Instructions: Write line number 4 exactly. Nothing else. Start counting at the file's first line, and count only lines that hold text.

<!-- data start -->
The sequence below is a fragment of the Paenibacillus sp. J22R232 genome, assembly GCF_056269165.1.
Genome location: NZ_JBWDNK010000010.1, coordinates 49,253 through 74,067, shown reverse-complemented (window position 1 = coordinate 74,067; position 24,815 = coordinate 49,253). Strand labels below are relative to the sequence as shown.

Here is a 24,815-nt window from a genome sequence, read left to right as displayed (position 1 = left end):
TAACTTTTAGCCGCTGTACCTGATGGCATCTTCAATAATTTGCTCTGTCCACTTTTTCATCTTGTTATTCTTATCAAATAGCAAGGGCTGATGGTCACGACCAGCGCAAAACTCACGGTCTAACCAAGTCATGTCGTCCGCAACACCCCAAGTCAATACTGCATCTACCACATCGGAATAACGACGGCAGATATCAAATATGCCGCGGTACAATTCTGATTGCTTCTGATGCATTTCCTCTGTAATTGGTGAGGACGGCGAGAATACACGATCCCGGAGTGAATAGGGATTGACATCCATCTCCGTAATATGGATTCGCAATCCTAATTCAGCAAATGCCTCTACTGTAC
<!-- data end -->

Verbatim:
TAACTTTTAGCCGCTGTACCTGATGGCATCTTCAATAATTTGCTCTGTCCACTTTTTCATCTTGTTATTCTTATCAAATAGCAAGGGCTGATGGTCACGACCAGCGCAAAACTCACGGTCTAACCAAGTCATGTCGTCCGCAACACCCCAAGTCAATACTGCATCTACCACATCGGAATAACGACGGCAGATATCAAATATGCCGCGGTACAATTCTGATTGCTTCTGATGCATTTCCTCTGTAATTGGTGAGGACGGCGAGAATACACGATCCCGGAGTGAATAGGGATTGACATCCATCTCCGTAATATGGATTCGCAATCCTAATTCAGCAAATGCCTCTACTGTAC